For a state with an economy ranked above most nations, it is unconscionable that we fall among those states with the lowest per-pupil funding in the country. We need to reevaluate how we allocate resources. While California is 10th in the United States for per capita income, we spend less on education than comparable states. The situation is further complicated because expenses, like those for health care, have increased faster than revenue, widening the gap between resources and need.
Solving the dilemmas faced by school boards across our state is a significant undertaking, but not an impossible one. We cannot emphasize enough the importance of grassroots organizing. Talk with your family, friends, and neighbors about these issues. Reach out to your elected officials. Certainly, talk to those of us on the PVUSD board about how we allocate the funds we have, but it must go beyond that. It is like our district is given a pie—the board has the responsibility to determine how it is sliced. But if we want more to work with overall, that must come from the state and federal government.
We are fortunate to have state legislators in our area who have been very supportive of public schools. We often contact elected officials when we have a concern, but reaching out with support is also very important. For example, Assemblymember Robert Rivas authored legislation to establish the “Golden State Teacher Grant Program,” which gives $20,000 in scholarships to students who commit to teaching for four years in a shortage area. This program was allotted an additional $200 million for expansion in the last state budget, which could encourage college students to pursue a career path in our district. A high volume of communication in favor of such measures provides personal encouragement and leverage for conversations with colleagues about further community support.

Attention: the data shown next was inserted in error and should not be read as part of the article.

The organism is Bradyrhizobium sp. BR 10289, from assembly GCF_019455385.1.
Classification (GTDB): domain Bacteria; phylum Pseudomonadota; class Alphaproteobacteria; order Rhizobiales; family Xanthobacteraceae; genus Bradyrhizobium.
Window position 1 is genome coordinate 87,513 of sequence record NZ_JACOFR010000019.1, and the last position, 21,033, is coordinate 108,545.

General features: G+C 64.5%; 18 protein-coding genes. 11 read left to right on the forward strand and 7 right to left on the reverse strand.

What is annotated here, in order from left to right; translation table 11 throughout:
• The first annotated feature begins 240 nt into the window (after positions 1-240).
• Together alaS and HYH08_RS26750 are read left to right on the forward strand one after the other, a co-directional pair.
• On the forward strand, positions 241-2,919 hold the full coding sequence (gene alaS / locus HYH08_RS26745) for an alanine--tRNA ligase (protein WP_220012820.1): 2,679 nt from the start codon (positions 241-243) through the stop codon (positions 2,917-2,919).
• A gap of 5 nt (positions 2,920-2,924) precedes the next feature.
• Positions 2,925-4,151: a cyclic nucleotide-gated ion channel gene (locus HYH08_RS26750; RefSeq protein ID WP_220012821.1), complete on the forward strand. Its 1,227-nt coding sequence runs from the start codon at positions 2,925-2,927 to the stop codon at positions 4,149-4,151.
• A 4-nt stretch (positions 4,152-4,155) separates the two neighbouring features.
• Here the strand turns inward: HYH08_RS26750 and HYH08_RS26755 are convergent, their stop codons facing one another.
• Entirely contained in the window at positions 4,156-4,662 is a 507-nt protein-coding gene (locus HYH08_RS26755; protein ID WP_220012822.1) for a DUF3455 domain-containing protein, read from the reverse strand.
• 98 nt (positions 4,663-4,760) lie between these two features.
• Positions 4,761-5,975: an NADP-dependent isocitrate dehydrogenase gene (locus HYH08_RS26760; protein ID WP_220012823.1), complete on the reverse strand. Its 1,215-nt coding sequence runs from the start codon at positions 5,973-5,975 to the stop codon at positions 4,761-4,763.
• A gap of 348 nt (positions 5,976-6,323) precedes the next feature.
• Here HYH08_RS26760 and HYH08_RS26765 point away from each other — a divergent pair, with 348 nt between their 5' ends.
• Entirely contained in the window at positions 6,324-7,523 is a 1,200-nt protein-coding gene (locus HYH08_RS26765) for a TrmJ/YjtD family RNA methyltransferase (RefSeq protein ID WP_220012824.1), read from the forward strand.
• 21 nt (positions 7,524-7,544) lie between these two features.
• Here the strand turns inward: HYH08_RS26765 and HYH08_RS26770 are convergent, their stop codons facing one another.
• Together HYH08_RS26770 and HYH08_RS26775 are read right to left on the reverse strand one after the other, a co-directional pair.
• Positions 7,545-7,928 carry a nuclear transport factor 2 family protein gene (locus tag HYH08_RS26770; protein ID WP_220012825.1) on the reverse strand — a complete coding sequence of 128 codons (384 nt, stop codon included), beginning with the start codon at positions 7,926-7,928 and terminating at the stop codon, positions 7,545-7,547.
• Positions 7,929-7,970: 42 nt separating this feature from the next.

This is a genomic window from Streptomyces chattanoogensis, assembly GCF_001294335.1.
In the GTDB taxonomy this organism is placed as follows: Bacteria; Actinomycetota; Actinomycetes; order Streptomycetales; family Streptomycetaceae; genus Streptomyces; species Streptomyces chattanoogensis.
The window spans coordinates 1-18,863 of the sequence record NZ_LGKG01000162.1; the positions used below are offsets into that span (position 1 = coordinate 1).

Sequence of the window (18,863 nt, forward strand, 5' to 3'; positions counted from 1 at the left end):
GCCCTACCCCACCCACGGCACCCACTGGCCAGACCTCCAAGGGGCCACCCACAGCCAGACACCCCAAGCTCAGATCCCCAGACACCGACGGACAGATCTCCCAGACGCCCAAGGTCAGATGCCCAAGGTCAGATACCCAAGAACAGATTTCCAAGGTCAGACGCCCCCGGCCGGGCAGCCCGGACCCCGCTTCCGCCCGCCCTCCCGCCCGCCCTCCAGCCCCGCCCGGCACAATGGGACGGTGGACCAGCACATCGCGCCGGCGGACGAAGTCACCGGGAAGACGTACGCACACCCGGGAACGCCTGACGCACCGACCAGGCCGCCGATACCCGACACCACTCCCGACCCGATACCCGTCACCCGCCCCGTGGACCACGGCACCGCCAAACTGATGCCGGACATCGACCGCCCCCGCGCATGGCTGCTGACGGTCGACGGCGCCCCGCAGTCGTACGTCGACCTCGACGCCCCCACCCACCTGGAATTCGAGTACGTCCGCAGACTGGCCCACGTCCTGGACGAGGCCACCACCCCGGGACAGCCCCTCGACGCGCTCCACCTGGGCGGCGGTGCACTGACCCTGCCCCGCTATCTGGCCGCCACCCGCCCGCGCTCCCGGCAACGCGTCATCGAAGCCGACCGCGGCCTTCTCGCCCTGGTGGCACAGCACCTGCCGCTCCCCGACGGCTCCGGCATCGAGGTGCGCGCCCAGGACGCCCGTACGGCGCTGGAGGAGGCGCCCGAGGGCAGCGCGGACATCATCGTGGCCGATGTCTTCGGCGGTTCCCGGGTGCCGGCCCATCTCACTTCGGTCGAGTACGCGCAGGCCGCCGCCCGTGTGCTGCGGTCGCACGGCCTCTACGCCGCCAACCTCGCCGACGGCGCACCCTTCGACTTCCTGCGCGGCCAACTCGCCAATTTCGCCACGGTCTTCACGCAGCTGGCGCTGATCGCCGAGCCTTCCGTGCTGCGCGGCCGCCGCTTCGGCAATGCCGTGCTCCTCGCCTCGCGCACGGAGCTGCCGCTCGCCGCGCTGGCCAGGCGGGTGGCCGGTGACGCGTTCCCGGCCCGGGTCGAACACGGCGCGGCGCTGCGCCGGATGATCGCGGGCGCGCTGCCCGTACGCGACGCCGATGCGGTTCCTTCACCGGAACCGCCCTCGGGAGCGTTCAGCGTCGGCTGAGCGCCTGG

For schools to serve public interests, the public must be interested. Democracy can be messy, chaotic, and often frustrating. But there is a remarkable opportunity to create robust structures that strengthen us all in that maelstrom of voices and viewpoints. Supporting thriving public schools is one way that our community can build a strong foundation. And the work our district does with a coordinated system of partnerships leverages our funding and staffing in service of all those living within our area. That is the beauty of a unified district.
A humbling aspect of becoming a school board trustee is realizing how many different considerations go into every decision. This column is PVUSD’s community outreach to clarify how the board arrives at its decisions. Jennifer Holm is President of the PVUSD Board of Trustees and Jennifer Schacher is the Vice-President. Their views are her own and not necessarily those of the Pajaronian. Contact Holm at [email protected] and Schacher at [email protected].